Sickly yellow color is just a phase for pines
I live in Mililani next to Mililani Waena Park. I've noticed that within the past few weeks, the beautiful pine trees have turned yellow or look sickly. These trees are over 20 years old. Does the Parks Department know what's wrong and if anything can be done to save them? It's affecting more than a few trees.
Answer: You are assured that the Norfolk pine trees in question are not dying or diseased, despite their appearance.
An arborist with the city Department of Parks and Recreation's Division of Urban Forestry inspected the trees in the park on June 15 and found them to be in good condition, said Dana Takahara-Dias, deputy parks director.
They don't require maintenance or removal, she said.
She explained that the trees may look sickly because many are in their seed and/or pollen cone-producing phase.
"These cones are brownish in color and from a distance, the trees may appear to be brown," she said. "While the brown color would suggest declining health for some tree species, that's not the case here."
Q: A couple of years ago, local filmmaker Edgy Lee put together a documentary on the "ice" epidemic here in the islands. I know it was aired on television. I had asked my dad to tape it, but he forgot to at the time. Would you be able to find out if that documentary is available for purchase on either DVD (preferably) or VHS tape? Some of the work I'm doing involves issues that invariably include drug abuse.
A: FilmWorks Pacific, Lee's Hawaii-based production company, has a Web site that provides information on how to order a DVD on "ICE -- Hawaii's Crystal Meth Epidemic." Go to www.filmworkspacific.com/about.html.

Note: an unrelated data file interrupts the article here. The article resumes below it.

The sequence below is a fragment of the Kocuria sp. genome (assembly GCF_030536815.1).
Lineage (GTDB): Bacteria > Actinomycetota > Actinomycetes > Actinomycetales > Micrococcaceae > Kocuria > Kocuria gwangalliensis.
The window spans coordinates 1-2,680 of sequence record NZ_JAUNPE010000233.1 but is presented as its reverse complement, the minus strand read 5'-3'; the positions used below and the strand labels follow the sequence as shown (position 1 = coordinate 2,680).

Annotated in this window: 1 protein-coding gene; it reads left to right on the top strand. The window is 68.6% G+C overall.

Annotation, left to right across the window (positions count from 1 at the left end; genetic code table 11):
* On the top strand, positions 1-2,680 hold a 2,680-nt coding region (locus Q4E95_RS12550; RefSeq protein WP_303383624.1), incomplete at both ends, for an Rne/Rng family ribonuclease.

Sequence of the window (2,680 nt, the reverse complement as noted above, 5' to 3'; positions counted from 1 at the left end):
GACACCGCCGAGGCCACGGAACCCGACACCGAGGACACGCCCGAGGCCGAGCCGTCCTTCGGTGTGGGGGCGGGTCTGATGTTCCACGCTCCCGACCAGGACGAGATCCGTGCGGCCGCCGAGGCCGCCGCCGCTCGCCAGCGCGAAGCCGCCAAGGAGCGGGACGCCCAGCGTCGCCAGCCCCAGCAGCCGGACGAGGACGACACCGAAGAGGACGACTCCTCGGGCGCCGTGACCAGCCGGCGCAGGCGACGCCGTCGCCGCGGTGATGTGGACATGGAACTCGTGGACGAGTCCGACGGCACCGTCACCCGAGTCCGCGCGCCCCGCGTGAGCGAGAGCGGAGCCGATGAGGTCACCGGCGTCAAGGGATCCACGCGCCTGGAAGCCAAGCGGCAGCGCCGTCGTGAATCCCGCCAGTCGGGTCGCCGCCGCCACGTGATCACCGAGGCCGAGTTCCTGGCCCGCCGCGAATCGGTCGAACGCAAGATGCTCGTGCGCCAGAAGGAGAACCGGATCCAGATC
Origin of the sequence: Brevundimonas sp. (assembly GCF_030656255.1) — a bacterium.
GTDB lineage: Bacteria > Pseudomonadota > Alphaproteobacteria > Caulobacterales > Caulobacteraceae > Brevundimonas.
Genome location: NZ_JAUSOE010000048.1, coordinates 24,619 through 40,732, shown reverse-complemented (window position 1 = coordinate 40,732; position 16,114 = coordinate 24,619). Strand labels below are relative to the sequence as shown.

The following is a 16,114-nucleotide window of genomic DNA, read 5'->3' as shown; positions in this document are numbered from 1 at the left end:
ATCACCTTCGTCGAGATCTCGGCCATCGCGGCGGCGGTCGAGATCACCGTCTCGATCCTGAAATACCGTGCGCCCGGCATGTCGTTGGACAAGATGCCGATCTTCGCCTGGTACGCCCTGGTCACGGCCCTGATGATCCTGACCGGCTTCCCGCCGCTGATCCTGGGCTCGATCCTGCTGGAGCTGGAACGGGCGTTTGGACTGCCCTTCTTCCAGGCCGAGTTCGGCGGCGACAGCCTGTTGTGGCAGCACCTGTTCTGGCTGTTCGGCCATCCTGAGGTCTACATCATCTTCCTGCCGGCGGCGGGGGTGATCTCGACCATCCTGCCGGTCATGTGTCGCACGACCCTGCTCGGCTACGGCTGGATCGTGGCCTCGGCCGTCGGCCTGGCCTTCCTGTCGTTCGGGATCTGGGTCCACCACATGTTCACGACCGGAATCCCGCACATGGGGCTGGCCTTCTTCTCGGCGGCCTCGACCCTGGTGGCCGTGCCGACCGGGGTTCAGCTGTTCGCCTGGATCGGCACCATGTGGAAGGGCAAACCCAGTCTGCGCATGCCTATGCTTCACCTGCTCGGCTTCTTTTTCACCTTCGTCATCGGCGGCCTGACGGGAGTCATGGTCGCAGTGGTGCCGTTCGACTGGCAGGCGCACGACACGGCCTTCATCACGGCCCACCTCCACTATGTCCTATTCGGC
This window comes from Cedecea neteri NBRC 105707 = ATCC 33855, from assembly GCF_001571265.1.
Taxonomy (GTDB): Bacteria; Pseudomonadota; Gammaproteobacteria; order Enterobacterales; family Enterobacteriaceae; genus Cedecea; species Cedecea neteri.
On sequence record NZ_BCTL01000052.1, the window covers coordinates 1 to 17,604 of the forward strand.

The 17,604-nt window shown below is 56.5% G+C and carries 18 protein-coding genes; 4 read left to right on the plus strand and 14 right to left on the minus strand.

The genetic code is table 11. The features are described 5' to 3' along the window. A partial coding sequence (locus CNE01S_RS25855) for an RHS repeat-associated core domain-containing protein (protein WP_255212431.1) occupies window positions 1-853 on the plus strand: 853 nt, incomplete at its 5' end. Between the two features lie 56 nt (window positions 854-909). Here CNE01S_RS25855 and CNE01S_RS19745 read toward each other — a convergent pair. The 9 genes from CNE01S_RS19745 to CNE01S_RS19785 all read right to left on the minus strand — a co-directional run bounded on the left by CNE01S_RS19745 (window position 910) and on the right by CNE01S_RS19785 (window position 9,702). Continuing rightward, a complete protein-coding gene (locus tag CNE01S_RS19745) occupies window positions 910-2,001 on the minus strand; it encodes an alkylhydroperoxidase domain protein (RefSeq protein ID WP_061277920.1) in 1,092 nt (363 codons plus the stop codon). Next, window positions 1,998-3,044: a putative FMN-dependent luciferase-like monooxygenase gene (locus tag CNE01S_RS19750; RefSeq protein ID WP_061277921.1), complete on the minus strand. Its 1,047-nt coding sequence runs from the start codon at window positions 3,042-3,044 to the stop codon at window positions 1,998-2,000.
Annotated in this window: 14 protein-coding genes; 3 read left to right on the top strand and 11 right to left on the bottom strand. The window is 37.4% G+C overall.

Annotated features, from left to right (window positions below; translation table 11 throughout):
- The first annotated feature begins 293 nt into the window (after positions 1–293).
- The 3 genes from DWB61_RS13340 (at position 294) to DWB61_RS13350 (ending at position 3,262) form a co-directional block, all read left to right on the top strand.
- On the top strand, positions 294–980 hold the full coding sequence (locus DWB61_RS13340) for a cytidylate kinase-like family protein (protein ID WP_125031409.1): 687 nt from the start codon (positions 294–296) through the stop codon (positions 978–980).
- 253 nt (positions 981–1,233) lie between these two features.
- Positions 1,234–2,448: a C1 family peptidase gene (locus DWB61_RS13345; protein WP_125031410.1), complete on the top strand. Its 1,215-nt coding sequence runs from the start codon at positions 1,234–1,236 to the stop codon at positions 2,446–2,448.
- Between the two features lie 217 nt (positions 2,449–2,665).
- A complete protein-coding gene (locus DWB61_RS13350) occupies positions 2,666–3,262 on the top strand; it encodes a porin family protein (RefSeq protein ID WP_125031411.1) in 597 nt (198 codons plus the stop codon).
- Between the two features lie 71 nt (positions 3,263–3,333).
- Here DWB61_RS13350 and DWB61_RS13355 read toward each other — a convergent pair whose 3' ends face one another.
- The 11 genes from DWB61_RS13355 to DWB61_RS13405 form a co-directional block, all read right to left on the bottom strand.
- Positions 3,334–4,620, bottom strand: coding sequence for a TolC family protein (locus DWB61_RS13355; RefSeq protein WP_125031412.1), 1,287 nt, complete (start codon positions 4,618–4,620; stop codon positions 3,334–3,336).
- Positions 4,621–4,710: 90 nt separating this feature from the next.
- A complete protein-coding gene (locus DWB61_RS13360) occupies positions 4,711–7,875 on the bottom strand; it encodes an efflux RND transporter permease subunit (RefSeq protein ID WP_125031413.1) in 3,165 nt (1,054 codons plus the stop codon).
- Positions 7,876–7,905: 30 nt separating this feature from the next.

It costs $19.95 each, plus shipping, but teachers and certain health organizations are given a discount, Lee said. The DVD also is available at Borders Books and Music.
Lee noted that that documentary, as well as a follow-up on "Life or Meth -- Hawaii's Youth," are co-produced by RecoveryWorks.
Some of the proceeds from sales go to numerous nonprofit organizations, she said.
The producers also do many events "gratis," she said, such as screenings for high school students, at Army Reserve workshops, at the Waianae community center, in rural communities on Kauai, at city "Sunset" events, and in weekly presentations at the Alder Street Detention Home.
"We also contribute DVDs and film viewers guides ... to nonprofits, including native American organizations where meth is a serious problem," Lee said. The guides accompany the documentaries, to help teachers and community leaders learn how to use the film -- "not just view it and put it on a shelf," she said.
Lee said revenues from sales also allow the company to produce videos and/or public service announcements for organizations such as Drug Free Hawaii and Domestic Violence Clearing House.
Got a question or complaint?
Call 529-4773, fax 529-4750, or write to Kokua Line, Honolulu Star-Bulletin, 500 Ala Moana Blvd., No. 7-210, Honolulu 96813. As many as possible will be answered. E-mail to email@example.com
. See also: Useful phone numbers